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Personal Finance : First Steps : What To Do When Your Bank Fails

June 19, 1988|DOUGLAS FRANTZ

The worst has happened. That high-flying little savings and loan paying you a great yield has been shut down. What do you do?

Many institutions paying high rates are on shaky ground. They pay that kind of interest to attract deposits to keep themselves afloat.

If yours goes under, don't panic. The worst that can happen is a delay in getting your money and a loss of interest for a couple weeks, so long as you remain within the $100,000 limit on insured deposits imposed by the Federal Deposit Insurance Corp. for banks and the Federal Savings and Loan Insurance Corp. for thrifts.

An example of what happens in a failure was demonstrated earlier this month when FSLIC paid out a record $1.35 billion to insured depositors who had been lured by high rates to two thrifts in Costa Mesa, North America Savings & Loan and American Diversified Savings.

Federal regulators say closing the institutions was part of a drive to curb high-paying thrifts and help restore the industry to health. But analysts say they expect little or no impact on CD rates because the two Orange County thrifts represented such a tiny fraction of the nation's high-yield deposits.

The FDIC and FSLIC deal with failed institutions similarly. Each divides failures into three categories, and each category carries a different nuisance and cost value for the consumer.

In most cases, the entire failed institution, including deposits and loans, will be purchased by another institution or new investors. A bank or thrift may close on Friday and reopen Monday under a new name with new owners. The accounts are automatically transferred.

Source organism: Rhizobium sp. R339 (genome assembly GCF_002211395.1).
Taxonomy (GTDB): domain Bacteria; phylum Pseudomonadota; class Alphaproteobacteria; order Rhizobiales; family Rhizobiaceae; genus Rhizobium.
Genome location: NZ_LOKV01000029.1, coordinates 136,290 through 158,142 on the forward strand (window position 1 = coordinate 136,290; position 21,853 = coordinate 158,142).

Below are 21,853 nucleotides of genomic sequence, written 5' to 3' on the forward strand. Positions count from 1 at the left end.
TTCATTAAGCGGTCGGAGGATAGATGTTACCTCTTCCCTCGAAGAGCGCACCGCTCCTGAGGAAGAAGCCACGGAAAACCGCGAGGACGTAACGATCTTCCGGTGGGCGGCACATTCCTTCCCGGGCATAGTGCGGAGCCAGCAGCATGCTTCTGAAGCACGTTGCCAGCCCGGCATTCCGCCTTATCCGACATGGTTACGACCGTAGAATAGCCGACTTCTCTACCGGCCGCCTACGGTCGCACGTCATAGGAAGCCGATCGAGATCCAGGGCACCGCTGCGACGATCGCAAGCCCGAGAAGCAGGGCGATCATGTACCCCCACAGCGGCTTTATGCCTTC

The new owners agree to continue all deposits under the existing terms. Customers will probably be notified by mail by the new owners of the change and it's business as usual.

In the second type of closing, regulators cannot find a buyer for the entire institution, so just the insured deposits are transferred to a healthy bank or thrift. The new institution will pay off insured funds without any early withdrawal penalty, or you can leave them there.

Here's the rub: The new institution can drop the interest rate on the account if it is out of line with what others are paying in the area. You get some notice, usually 30 days, before the interest is cut and can move your money elsewhere, again without penalty.

FSLIC is trying to avoid these drops by persuading takeover institutions to honor the terms of the dead thrift. The FDIC is less likely to do so.

In the smallest category of failures, no buyer wants even the insured deposits and the FDIC or FSLIC must pay off the insured depositors. This is the scenario where consumers run the most risk, but it still is not a big one.

Interest stops accruing the day the regulators shut down the institution. The place usually reopens the following day with a staff from the regulatory agency on hand to pay off insured depositors. Be prepared to show proof of identity.

For people who do not come in, the regulators send a claim form to every insured depositor notifying them of the failure. The depositor signs the form and mails it back. The check will come in the return mail.

This can all take a couple of weeks, and no interest is being paid. But it is still better than watching your savings slide away in a bear market.

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